Certain Roman Catholic theologians have written in ways about Protestantism that I have found to be less respectful than would be ideal – both in terms of personal spirituality and even academically. However, I do in fact welcome comments from Roman Catholics, including those who believe in papal infallibility. There is no way I can ever subscribe to Roman Catholic theology, but I have known some sincere and earnest RCs, and while there will be some inevitable disagreements all round, we are ALL God’s children, and the bigotry of some Protestants towards RCs is equally unacceptable in the sight of God.

Lastly – all this is designed to hopefully have an impact on the local church – Seventh-Day Adventist and otherwise. What is the point of people going out to work hand in glove with the Holy Spirit to win souls for God, only for these new converts to end up in churches where the constant infighting over worship styles continues to fragment our worshipping communities? This is not about academic aesthetics. This is about reaching over and across the barriers and artifices that divde and stratify us in our various societies, and overcoming cultural preferences and unregulated traditions to create safe and sanctified spaces where all those who truly believe that the Great Commission (Matthew 20:18-20) can reach out and share the Gospel with those who have never met Jesus for themselves. This, to my mind, is what all of us – laypeople and congregants, musicians and worship leaders, theologians and clergy, learned or not so learned, old and young, male and female – are supposed to be doing; worshipping God ‘in spirit and in truth.’

God bless you!

Advertisements

14 comments on “The Reason Why…

  1. Audley Chambers says:

    I want to thank you for inviting me to your theomusical blog. Your introduction caught my interest. I will be coming back from time to time to seriously take part in what I hope will be informed discussions. Thanks.

  2. I hope so too! This is a serious step into the unknown, but it is early days as yet, so we will see what transpires…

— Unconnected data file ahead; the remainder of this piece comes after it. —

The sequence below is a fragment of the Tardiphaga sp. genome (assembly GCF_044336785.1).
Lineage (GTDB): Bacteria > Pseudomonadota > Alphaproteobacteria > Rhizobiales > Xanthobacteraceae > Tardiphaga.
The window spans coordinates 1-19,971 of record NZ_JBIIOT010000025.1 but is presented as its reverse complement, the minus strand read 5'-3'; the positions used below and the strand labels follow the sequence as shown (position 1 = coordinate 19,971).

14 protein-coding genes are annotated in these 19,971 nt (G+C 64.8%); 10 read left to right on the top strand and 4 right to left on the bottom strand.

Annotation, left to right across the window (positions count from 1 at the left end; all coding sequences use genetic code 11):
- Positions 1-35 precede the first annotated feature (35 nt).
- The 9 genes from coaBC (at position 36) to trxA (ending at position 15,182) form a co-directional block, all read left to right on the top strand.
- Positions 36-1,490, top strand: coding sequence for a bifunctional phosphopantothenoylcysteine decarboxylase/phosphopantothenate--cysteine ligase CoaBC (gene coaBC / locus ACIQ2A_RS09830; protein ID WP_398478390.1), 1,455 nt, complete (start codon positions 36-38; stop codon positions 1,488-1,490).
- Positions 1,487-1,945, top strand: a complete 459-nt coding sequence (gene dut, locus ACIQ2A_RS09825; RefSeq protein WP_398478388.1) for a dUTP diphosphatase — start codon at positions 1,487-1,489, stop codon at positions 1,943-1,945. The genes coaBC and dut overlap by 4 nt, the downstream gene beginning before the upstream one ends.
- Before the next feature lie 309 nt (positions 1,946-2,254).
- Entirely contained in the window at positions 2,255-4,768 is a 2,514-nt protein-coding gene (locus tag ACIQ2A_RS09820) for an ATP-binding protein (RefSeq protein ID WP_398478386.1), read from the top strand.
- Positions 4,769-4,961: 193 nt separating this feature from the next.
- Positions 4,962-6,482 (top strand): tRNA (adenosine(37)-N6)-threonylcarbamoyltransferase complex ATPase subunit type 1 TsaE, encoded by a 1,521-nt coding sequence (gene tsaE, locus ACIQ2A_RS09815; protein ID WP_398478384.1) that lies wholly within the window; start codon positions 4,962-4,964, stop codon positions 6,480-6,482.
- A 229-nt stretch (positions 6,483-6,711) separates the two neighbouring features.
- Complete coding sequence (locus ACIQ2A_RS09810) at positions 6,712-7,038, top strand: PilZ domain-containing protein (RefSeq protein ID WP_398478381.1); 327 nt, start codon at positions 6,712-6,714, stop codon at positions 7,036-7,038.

3. Paulette Martin says:

    Alex thank you for this. I hope to learn more about HOW as individuals and groups of people who profess to love and want to serve the Lord can do so sincerely in this medium which can so easily seem so right but can be so sincerely wrong. Let the discussions of the word of God in worship begin!!

  4. theomusicologist says:

    Paulette, thanks for being the first person in my local church to respond up on here! May you not be the last…:-)

  5. Dan Finkbiner says:

    Wow, it never occured to me that theomusicology could possibly be a thing, but google search led me to your blog. I come from a post-liberal Anabaptist theological persuasion with some Reformed leanings. I can certainly appreciate where you come from, although I imagine that I tend toward a more radical/liberal/social reading of scripture.

    I am actually working on my final paper in my MDiv program for a cross cultural studies class and am trying to find something profound to say about tonality and theology, particularly in Celtic folk music that is used in modern hymnody (IE Slane (Be Thou My Vision)). I confess that, at this point, I am at an academic aesthetic level with this, but I really am hearing your challenge to take it deeper. I wonder if there is some culture crossing way that the Holy Spirit can be said to move within the relationships between musical tones.

    • theomusicologist says:

      Wow, how extremely interesting! And I am so sorry for taking so long to reply to this!